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18 January 2008


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Ah, you've said this all well, with grace and openess. With clarity. And with terrific links.

Thank you! (And thanks for the nod to ReadWritePoem. You might check Christine's last Get the Lead Out at RWP with ammendments by Tiel in comments for a few additional prompt groups.)

I shall bookmark this and come back to it. Again. Again.


This is a really useful guide, Sharon, & it coincides with reflections I've been having recently about the function & utility of the various poetry forums. Like you, I'm a frequent user of a couple of them & I welcome the opportunity to read a variety of poems arising from one stimulus. And I like to express my appreciation when something strikes me as noteworthy.

However, I'm not sure how helpful is the near-universal approbation that we all tend to dole out. It's rewarding to have one's efforts appreciated, but the universality of the praise & its unstinting nature doesn't really stimulate the further growth of the poem. The other day I went through over 20 comments following a posted poem on one of the regular poet's blogs & only two of us had ventured any qualification in our praise of the (very fine) piece.

I tend not to gather very many responses from fellow contributors to poems that I post on the various forums & it's rare indeed that qualified comment is made on what I know to be unfinished work. I recognise that workshopping is not one of the functions of these sites, but increasingly I feel that real appreciation is manifest more in the kind of thorough scrutiny & measured criticism outlined above than in extravagant praise.

Maybe there's need for a halfway house between the pure celebration of poetry & the forensic precision of the poetry workshop. No time here, I'm afraid, for such a project. Anyone else up for the task?


Good comments, Dick. Susan (of Black-eyed Susan's) has started - with a partner I don't know - a prompt-post group open to critique. It's quite new. I don't want to add a bunch of links here and get stuck in the spam-filter, but you can find a link on my site in a recent post or look for "The Last Piaster" in Blogger.

Carolee and Jill have a private critique group at fertile ground (WordPress). They have another project that is critique-based, too; it's on their sidebar. Check stoney moss for those links, or SB likely has them around as well.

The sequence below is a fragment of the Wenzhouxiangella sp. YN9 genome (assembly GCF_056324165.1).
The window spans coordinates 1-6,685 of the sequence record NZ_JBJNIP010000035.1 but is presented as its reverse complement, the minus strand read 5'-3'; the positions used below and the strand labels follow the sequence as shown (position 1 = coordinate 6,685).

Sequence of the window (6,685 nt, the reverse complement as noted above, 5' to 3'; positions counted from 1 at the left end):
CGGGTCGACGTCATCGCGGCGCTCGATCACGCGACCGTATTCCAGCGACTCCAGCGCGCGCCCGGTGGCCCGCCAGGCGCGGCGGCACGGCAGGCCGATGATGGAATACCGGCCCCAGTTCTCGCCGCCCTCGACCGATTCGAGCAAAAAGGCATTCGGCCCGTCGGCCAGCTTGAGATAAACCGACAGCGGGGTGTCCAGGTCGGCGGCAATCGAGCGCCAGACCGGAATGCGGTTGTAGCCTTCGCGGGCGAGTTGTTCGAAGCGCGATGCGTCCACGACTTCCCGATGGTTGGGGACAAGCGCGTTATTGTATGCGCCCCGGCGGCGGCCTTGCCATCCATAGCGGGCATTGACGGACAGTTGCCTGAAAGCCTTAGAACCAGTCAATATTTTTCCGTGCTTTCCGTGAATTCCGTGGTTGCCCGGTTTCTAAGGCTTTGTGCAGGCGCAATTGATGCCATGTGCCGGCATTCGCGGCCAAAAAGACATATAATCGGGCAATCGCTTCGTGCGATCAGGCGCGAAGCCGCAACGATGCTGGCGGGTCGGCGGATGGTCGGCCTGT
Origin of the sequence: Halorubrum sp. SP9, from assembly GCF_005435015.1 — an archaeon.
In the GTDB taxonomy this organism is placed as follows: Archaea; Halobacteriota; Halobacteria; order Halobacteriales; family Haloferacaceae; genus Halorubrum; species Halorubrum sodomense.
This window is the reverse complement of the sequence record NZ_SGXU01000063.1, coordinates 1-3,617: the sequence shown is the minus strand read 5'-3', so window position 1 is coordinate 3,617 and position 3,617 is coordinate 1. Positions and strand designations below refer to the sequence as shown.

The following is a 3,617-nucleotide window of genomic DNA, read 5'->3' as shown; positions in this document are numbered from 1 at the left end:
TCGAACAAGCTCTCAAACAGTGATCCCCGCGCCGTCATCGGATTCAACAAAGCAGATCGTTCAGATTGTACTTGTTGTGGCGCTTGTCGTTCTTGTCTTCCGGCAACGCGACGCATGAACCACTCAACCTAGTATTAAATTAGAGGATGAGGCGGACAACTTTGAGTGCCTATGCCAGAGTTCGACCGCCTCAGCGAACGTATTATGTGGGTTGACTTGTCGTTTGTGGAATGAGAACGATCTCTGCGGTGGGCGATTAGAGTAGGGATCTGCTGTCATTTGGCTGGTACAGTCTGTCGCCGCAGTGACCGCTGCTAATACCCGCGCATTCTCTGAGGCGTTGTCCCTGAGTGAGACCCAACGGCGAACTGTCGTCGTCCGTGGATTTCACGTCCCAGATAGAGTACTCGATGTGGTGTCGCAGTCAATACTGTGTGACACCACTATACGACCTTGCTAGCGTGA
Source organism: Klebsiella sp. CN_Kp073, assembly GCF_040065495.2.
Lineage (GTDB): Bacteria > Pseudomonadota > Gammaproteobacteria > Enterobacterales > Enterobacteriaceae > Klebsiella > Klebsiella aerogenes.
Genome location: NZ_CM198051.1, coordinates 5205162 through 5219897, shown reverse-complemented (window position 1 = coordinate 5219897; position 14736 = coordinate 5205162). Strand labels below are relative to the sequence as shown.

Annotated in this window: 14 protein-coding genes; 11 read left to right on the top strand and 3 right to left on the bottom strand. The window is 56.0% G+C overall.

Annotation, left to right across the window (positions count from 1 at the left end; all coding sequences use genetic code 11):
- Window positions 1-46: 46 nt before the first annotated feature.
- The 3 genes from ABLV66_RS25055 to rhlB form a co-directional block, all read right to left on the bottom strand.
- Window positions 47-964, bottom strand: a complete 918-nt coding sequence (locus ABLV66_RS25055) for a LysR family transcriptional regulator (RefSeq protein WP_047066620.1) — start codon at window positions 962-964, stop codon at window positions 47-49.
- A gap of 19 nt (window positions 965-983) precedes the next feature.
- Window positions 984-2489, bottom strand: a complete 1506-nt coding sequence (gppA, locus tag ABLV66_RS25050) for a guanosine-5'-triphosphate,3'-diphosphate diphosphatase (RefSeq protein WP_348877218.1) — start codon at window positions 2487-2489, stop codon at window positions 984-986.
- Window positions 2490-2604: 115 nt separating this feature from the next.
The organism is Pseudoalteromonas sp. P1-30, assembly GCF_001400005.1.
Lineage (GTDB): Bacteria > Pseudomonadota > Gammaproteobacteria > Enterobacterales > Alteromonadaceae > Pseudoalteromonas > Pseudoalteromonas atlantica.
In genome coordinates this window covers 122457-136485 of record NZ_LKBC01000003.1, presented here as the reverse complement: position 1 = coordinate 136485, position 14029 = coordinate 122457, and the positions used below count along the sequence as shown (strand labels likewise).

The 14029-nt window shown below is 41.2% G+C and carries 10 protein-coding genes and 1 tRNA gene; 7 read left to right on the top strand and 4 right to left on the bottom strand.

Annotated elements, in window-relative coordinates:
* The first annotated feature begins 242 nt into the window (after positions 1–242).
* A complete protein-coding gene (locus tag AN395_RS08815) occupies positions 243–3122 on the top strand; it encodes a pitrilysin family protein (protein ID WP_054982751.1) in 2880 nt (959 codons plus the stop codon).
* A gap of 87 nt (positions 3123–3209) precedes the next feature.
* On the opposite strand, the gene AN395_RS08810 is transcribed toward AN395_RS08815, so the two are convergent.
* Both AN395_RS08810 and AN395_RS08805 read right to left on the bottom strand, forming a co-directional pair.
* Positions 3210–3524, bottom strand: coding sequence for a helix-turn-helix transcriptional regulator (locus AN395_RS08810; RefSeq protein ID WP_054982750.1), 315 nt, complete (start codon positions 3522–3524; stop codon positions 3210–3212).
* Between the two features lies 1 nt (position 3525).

Yes, they are under POETRY LINKS on the sidebar.



Love your article. Everything you and Deb have expressed, I have read, felt and written about as well. Parker has written similar articles. Having been apart of communities for a decade now, I've learned the group of poets who want critique and value it is really small and while we may communicate we want it, my experience has been that it is rare that we'll receive a qualified critique in online communities.

And then there are my failings. It is so easy to forget to point out specifics when the norm is to praise or say nothing to avoid be accused of being critical which is not the same as offering a critique. The idea that a critique is an evaluation of the work and not the poet is often lost on a novice poet. And trying to explain the difference wore me out over time.

At my best, I try to say what I like and why though I've never been too technical. Over a few years, I learned more about reading poetry than actually writing it, and I haven't mastered either well enough to explain it with ease. I suppose you might say I'm still at stage two awareness.

Online manners. I have an overwhelming desire to encourage and be polite. I've learned that most poets want to be read and acknowledged. That's enough.

Lastly, when I read someone like you or Deb who value critique, I then feel you know more than I do so what can I add that you haven't considered?

I should have saved this last one for Confession Tuesday. Ah, I'll probably share it.

Thanks for the information. I've shared with others to check it out.


"...when I read someone like you or Deb who value critique, I then feel you know more than I do so what can I add that you haven't considered?"

But, we can't possibly have considered our poems from your point of view, can we? It is sometimes those different eyes that can shed light.


Hey Susan - I think you meant SB and *Dick's* expressions. (Though I'd love to be in the same category.)

I heartily agree with SB - different eyes - and voices - make a difference and help a poet understand words, and meanings.


I would love to have a button that says "Critique Welcome", It has just been over a year since I started posting poetry on my blogs, reading them was how I began and then writing happened somewhere in between..but what I noticed frustrating in these communities is real criticism, my poetry often makes me want to hear another's opinion, ways to improve, things to avoid..and I have had very few people who gave me an honest opinion. Is there a place I could sign up to -online- so I can get some REAL feedback. I love positive remarks, makes me want to write more, but I also know I am imperfect, and want to improve. This post conjured up all these thoughts, I loved the button, is there anyway I could use it?


Feel free to steal the button! Just right-click and save to your computer, then upload it to your blog.

Also, there is a critique group at fertile ground. I'm not participating in that (enough on my plate at the moment) but I'm sure it's worthwhile.


Blin ... really beautifully written! All this is so familiar ... and truthfully!

Magdalene Mwangi

Noted, thanks for sharing

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